Oh, and The Standard does not count as expert political commentary.

            • Blazer

               /  June 10, 2017

              @Missy…’Blazer perhaps instead of just saying stuff put a link – or two – ‘
              ‘ you could add some value and comment occasionally.’…make up your mind!


              The Standard does not count as expert political commentary.’…pray tell…what does..in your…world?

          • Gezza

             /  June 10, 2017

            At least it looks like he has engaged young voters, PDB. It’s their futures they’re voting for. If they now get to re-evaluate both parties, that’s a good thing, isn’t it?

            Reply
            • PDB

               /  June 10, 2017

              Young voters that know nothing of what they vote for……..a return to failed socialist economic policies of the past that would destroy any future they might have by crippling the economy & making the UK uncompetitive, not to mention weak internationally.

            • Blazer

               /  June 10, 2017

              @PDB…Is that a political broadcast on behalf of the conventional…’establishment’?You are so resistant to change and so dogmatic about failing paradigms,it is almost unbelievable.You just posted the ultimate,tired…cliché….

            • PDB

               /  June 10, 2017

              Blazer: “You just posted the ultimate, tired…cliché….”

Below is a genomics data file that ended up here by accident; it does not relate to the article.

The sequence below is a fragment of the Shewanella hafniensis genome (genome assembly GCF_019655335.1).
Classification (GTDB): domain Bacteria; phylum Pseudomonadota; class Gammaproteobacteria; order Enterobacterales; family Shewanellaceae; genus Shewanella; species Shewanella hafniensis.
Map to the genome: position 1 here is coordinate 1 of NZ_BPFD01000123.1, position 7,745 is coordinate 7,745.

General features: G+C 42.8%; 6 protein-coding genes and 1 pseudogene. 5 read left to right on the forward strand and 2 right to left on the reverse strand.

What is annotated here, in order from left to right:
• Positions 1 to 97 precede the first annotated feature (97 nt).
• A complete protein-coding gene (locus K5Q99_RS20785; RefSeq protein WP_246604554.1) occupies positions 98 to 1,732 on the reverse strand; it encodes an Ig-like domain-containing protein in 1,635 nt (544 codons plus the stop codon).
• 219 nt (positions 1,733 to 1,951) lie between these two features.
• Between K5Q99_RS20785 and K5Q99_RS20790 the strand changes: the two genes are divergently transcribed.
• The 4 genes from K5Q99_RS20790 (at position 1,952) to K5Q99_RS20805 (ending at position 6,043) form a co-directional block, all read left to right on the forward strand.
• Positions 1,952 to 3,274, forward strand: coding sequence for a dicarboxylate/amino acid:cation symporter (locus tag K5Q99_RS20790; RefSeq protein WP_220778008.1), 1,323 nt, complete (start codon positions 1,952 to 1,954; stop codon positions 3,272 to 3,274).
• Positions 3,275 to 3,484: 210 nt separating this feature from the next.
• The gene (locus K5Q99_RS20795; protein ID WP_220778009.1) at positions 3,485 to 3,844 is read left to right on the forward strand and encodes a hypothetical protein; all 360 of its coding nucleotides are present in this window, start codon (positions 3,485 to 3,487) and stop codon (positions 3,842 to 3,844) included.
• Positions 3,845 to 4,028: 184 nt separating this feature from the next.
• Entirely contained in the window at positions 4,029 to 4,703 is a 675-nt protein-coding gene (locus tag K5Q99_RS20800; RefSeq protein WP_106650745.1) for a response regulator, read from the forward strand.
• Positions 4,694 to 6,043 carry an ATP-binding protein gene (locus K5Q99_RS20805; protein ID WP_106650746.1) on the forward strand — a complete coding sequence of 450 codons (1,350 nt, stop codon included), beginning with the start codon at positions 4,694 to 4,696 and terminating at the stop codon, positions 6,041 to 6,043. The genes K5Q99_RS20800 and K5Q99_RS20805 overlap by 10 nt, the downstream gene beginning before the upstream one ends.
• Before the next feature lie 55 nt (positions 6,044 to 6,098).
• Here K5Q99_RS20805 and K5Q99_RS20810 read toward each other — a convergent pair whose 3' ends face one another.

From the king of………..tired…clichés!

              The point is you don’t throw the baby out with the bathwater and take an extreme hard-left turn because a few things aren’t working out as you would like. The best balance is somewhere in the centre, a balancing act which the New Zealand govt achieves far better than the current UK govt.

          • Missy

             /  June 10, 2017

            Agree, there was a strong element of punishing May for calling the election in this one.

            The Conservatives tend to punish candidates for local (and national) decisions, but will always return. A good example is Richmond. Last year Zac Goldsmith resigned from the Conservative party forcing a by election, the voters punished him for doing that by either not turning up to vote, or changing their vote, allowing the Lib Dems to take it. This week Zac Goldsmith (back in the Conservative party fold) won the seat back. Essentially he was making a point, and the voters didn’t like him doing it so voted him out, but it was always going to go back to the Conservatives.

            In this election many saw it as unnecessary, and they were sick of elections / referendums, so punished the Conservatives, however, the irony is that they may have to go back to the polls later this year.

            Reply
        • Imagine Gezza, the man who has voted against his own party nearly 500 times running the government.

          Reply
          • Gezza

             /  June 10, 2017

            Shit. That sounds a lot. Was this when it was being run by that undeclared war criminal, Blair?

            Reply
            • Corbyn voted against the Labour whip on 428 occasions under Blair and Brown and 617 times in total since he became an MP in 1983.